The first option will test our VPC as an external actor who will try to reach our ports in the same way as an attacker of any harmless external user. The big question: did he manage to pass through or not? This is the answer which comes with the first option. We can fill this option with the local agent installed on EC2 machines. Thanks to that, our result will be more valuable because we will also receive data about processes running on particular ports. Such information is valuable for anyone who wants to be safer.
On the other hand, we have secondary options which are slightly more interesting – Host Assessments where we have an EC2 instance our virtual machine that will be hosting our service. We deployed it as a regular EC2 instance with installed any of HTTP services, such as apache for instance, so we have some basics where we can dig deeper. Before we start, let’s assume that our workflow will look like this:
We should start with Assessment Target, which is simply a collection of your AWS resources. It iseasy to determine your targets; You can do it by attaching particular tags to Your EC2 instances. Tags are words for identifying your instances. Amazon Inspector will use them to identify the instances that belong to your target.
The next step is deploying agents, as we know nothing is done by magic, so we have to provide a little help for our Inspector. Unfortunately, this part is a bit technical, so I recommend doing it with a little help of user data, System Manager, or automation. There is an even option to deploy an AMI with a preinstalled Amazon Inspector Agent – it’s your call. The result should be the same: agent must be present on the machine.
We have now completed almost all of the most critical parts. At this point, we have to choose what is important for us and according to which regulations we should be compliant. AWS proposes the possibility to use predefined packages with some essential rules coming from various regulations, and we can freely choose between them. AWS divides the whole assessments into three categories:
- Vulnerable Software (CVE)
- Host Hardening (CIS benchmarks)
- Security best practices
Combined all together provide us possibility to include in our “scan”:
We have to be aware that all of the packages contain a lot of rules, so there is a significant probability that you won’t be familiar with all of them. But this won’t be an obstacle. After executing a scan, you will receive a complex report with description, severity and some other indicators. You will also receive a hint on how to solve the problems detected during scanning. And now you can go smoothly through to the final section, which is the results or findings..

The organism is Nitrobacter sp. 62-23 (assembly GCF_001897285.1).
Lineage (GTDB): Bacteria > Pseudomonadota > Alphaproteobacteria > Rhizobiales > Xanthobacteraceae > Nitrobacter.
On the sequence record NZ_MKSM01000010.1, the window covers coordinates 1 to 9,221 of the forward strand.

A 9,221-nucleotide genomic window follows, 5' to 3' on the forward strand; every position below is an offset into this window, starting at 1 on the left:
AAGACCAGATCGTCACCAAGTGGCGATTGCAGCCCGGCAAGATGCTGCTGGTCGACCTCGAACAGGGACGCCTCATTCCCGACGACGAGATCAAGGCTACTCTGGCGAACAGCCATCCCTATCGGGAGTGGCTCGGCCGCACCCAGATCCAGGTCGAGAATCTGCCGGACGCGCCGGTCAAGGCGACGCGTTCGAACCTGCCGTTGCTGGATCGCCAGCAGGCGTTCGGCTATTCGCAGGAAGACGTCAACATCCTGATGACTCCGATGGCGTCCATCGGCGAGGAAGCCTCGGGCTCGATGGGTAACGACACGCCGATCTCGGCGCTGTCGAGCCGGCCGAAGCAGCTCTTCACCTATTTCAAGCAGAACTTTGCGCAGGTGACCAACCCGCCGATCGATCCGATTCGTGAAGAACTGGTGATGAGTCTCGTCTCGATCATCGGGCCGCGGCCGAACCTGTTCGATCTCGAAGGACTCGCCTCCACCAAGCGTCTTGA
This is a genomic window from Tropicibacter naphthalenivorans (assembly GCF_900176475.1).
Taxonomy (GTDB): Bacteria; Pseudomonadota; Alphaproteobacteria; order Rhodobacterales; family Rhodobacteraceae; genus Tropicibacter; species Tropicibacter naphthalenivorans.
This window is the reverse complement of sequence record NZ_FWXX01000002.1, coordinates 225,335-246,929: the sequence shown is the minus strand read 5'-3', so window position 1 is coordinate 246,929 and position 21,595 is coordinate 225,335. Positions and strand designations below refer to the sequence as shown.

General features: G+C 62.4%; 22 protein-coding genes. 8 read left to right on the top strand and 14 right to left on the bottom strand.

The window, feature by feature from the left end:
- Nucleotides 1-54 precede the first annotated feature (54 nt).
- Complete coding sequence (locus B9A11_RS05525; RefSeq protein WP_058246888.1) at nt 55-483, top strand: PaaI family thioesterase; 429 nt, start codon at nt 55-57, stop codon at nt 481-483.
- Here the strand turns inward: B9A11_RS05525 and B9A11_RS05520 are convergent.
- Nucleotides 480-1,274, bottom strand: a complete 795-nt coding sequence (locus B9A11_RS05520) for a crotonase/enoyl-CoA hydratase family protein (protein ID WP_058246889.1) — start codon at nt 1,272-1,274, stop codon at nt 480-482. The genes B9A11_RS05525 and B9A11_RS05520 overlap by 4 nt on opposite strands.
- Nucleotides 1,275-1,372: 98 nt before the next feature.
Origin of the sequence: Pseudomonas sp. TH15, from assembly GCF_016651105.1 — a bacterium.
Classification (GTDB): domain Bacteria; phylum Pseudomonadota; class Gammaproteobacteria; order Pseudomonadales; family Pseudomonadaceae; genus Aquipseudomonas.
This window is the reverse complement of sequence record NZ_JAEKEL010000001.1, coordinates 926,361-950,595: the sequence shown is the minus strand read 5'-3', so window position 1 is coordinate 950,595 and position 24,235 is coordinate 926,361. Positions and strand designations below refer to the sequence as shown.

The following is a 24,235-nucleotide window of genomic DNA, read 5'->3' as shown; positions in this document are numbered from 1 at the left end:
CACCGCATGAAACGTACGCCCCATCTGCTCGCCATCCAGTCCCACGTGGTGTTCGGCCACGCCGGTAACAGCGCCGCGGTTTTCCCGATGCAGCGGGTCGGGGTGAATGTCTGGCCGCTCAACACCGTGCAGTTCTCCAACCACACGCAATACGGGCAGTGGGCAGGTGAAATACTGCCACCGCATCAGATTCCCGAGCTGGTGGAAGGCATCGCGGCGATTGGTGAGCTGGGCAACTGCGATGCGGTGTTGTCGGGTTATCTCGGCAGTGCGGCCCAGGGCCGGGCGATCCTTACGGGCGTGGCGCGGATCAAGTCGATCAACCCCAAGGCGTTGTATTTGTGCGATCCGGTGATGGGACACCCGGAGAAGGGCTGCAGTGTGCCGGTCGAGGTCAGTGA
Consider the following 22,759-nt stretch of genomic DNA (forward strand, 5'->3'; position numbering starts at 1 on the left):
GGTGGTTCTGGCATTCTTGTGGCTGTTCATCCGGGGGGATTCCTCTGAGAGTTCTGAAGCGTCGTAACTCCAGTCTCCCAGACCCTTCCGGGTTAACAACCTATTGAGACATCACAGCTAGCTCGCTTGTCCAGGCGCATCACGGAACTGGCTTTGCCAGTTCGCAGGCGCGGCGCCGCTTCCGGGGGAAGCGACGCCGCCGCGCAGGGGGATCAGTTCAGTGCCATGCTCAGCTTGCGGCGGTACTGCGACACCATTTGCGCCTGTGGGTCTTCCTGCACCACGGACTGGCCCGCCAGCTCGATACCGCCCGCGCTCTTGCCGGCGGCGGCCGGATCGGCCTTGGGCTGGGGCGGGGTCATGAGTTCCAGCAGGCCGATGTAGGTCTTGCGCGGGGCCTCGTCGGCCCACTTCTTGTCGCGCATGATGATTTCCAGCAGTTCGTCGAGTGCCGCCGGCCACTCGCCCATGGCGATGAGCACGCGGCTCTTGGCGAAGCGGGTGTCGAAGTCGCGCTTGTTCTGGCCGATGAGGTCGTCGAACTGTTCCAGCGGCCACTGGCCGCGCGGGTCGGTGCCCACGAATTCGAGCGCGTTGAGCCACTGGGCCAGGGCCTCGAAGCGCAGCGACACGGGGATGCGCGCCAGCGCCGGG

Findings areour main aim in the whole procedure. Here we will receive a big report about the state of our infrastructure. It is represented basically as follows:
In this example we can easily find out that our EC2 instance is reachable from Internet on port 22 which is the default port for ssh communication. This would be like an invitation for attackers.You should rethink if the port range should be changed to make an attack a little bit harder, or at least to mislead an inexperienced attacker.
This is only an example, and as you see this is only one finding.You can imagine how many threats are present these days around our infrastructure if regular reports can point out more than 1000 findings that are not visible upon initial inspection.
That’s why this tool should be used in almost every situation. There are many commercial solutions on the market such as nessus, nmap and much more. However, the out-of-the-box usability and simplicity of the AWS Inspector are major advantages to be considered.
Finally, I must share the biggest disadvantage to this solution. It is true that AWS provides us with a massive database of potential threats, but at the same time it is the full package of what we have and it looks like it won’t change in near future. AWS Inspector has predefined rules and any additional custom rules cannot be defined. Of course, we can use config manager for some additional rules and additional detection, but that is not the point. Situations in security are very dynamic and it will be a nice gesture of AWS if they allow users to adjust the rules packages with some customization at some point in the future.
I wouldn’t recommend this to professionals as the only tool to cover all security areas, but the AWS Inspector is a powerful tool for regular users who want to take care of basics in their design. It is also important to recognize that this type of solution should be implemented in a recursive manner, running tests every week or month depending on individual user needs. Thanks to AWS, we have such an opportunity without editing any complicated policies or rules. It is ready to implement from the start, which is beneficial because the more time that passes means a bigger advantage a potential attacker may have.